By Alex Kirby
BBC News Online environment correspondent
Major new field tests should be done before any genetically modified crops are allowed to be grown commercially in Britain, MPs have told the government.
Results from GM and conventional crop trials have been mixed
The Environmental Audit Committee report comes days before ministers are expected to approve the commercial planting of a type of GM maize.
The UK's top scientists, the Royal Society, say there is no doubting the validity of the original test results.
But the committee calls approval on the basis of the tests "irresponsible".
It says the trials on the maize were invalid, because the ordinary maize used as a comparison in tests with its GM equivalent was sprayed with a powerful weed killer, atrazine, which is to be banned across the European Union.
The unanimous all-party committee report calls the trials "an unsatisfactory, indeed invalid comparison", and says new trials should last at least four years.
The crop is believed less damaging to wildlife than its conventional version.
The trials sought to assess the GM crops' impact on wildlife, but the committee says: "We are very concerned about possible contamination by gene-flow and pollen spread to non-GM crops, and insist that the issue of liability be settled before any GM crops are allowed to be commercially grown in the UK."
Scientists say that even after atrazine is withdrawn, the GM maize will still prove better for wildlife.
The scientists, led by Professor Joe Perry from Rothamsted Research and writing in the journal Nature, acknowledge the maize will not perform as well as it did in the trials.
But they believe it will still let more weeds flourish than conventional maize, helping birds and insects to survive.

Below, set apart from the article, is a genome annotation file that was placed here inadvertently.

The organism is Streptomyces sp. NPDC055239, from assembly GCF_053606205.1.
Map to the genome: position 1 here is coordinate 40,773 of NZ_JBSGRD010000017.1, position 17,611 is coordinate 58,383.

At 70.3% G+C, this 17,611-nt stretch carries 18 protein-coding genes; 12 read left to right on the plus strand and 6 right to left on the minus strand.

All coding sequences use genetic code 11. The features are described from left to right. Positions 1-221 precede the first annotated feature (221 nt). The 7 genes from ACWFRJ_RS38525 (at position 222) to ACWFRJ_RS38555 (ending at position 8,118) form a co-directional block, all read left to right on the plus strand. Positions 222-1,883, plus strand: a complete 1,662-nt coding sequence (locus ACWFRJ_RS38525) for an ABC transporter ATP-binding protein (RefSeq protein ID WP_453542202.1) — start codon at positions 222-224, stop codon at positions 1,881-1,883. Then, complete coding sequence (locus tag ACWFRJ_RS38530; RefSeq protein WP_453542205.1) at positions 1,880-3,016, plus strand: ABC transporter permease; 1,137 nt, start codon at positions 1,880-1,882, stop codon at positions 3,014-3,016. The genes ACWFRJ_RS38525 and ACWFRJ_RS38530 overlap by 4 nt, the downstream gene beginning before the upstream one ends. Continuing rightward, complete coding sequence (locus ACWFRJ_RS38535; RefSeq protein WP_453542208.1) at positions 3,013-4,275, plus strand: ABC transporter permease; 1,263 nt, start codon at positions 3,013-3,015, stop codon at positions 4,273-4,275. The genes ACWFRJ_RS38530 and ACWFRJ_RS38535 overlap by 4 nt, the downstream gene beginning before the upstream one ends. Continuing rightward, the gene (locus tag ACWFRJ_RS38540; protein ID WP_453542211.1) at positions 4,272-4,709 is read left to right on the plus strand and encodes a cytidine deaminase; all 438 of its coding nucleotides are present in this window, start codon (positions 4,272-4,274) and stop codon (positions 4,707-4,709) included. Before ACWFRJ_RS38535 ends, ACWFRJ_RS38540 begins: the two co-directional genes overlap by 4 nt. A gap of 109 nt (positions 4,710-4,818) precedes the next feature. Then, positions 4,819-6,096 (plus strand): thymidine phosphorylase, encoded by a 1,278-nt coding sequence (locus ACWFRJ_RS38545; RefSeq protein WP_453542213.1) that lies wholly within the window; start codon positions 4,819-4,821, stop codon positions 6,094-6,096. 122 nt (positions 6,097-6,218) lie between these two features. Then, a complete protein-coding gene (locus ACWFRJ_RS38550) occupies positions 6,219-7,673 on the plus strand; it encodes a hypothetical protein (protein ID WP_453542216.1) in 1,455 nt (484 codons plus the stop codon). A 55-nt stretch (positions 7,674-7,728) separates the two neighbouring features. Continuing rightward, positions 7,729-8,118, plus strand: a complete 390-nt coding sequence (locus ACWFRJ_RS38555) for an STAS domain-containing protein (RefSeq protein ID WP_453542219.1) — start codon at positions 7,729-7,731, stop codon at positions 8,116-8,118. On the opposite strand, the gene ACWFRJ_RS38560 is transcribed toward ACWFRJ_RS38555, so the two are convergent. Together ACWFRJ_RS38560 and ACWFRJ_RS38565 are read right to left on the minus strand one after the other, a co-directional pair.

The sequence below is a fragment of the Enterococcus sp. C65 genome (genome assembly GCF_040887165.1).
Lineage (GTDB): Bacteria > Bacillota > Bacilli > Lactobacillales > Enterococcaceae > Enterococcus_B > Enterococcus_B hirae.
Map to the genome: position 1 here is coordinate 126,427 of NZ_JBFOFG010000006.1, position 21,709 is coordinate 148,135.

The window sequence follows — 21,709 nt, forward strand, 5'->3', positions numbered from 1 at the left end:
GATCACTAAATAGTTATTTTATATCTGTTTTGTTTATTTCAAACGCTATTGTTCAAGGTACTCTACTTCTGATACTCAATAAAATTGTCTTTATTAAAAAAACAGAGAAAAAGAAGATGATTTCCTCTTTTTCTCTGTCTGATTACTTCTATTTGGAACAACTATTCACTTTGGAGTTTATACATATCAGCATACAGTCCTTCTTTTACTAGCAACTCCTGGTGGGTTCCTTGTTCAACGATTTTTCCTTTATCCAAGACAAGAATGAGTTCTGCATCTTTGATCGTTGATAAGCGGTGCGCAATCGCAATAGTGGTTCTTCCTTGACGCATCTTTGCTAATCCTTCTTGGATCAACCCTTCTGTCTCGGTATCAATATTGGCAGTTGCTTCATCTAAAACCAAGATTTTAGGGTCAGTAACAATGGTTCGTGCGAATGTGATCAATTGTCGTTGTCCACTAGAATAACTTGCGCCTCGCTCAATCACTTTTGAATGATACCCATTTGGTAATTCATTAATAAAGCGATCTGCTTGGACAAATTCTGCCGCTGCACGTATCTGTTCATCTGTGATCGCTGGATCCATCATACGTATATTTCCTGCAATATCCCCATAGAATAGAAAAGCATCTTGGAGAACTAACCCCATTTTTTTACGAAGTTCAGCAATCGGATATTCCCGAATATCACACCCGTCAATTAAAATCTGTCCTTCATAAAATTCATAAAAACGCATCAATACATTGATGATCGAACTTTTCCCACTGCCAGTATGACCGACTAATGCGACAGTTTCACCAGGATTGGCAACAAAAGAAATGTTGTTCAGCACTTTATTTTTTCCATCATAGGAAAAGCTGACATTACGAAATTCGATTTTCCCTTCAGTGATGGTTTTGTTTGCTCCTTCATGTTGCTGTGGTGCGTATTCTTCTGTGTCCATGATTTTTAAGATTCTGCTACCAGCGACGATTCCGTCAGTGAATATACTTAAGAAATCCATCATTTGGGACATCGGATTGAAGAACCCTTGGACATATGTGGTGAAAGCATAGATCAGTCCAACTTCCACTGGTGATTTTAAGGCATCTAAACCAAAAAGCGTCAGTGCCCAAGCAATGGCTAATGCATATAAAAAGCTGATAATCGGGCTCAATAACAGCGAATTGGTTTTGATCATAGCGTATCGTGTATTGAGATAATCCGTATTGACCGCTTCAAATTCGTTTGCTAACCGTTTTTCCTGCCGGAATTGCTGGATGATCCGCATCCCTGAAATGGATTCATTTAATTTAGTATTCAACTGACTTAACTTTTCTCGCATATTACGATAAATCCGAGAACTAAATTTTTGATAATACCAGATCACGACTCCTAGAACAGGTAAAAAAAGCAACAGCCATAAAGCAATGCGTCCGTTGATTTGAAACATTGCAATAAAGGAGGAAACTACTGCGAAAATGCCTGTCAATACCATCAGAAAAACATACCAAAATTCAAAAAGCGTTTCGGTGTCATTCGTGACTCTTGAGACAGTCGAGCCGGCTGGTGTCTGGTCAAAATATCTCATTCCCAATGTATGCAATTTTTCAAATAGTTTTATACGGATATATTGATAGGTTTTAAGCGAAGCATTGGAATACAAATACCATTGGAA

They are from the consortium which carried out the four-year trials on GM crops, known as the farm-scale evaluations.
In the trials, fields sown with genetically modified maize produced more weeds and seeds than those planted with conventional maize.
With two other trial crops, oilseed rape and beet, the conventional fields emerged more wildlife-friendly than the GM ones.
The independent body, the Advisory Committee on Releases to the Environment (Acre), told the government growing GM maize would not harm wildlife.
But both Acre and the scientists acknowledged the concerns of GM opponents, who said the maize trials had been fatally flawed by the use of the virulently powerful atrazine.
Their argument is that the supposedly benign GM maize might lose its advantage against the conventional crop if that was treated with something less devastating than atrazine.
The scientists say withdrawing atrazine will lessen the comparative benefits for wildlife of GM maize, but will not cancel them altogether.
Minutes of a Cabinet committee meeting seen by BBC Two's Newsnight suggest qualified approval for sowing GM maize is about to be given by the government.
Peter Melchett, Soil Association policy director, told BBC News Online: "We applaud the Environmental Audit Committee for saying what we've been saying for the last five years - the biodiversity benchmark for GMs should be wildlife-friendly crops like organic ones.
"It's a key recommendation to ask whether GMs can be as good as or better than the best alternative, not the worst.
"But the government does now seem prepared to ignore not only the public and its own advisers but also Parliament in forcing GM crops on us.
"The committee is right to say ministers should not go ahead 'on the basis of one narrow component of the entire evaluation of GM technology'."
But a spokesperson for the Royal Society, the UK's national academy of sciences, said: "The scientific robustness and validity of these results are not in doubt and were thoroughly assessed by independent peer reviewers before publication.
"The committee recommends against granting permission for the growth of GM maize under the conditions tested in the farm scale evaluations. However, this flies in the face of the independent scientific advice from Acre."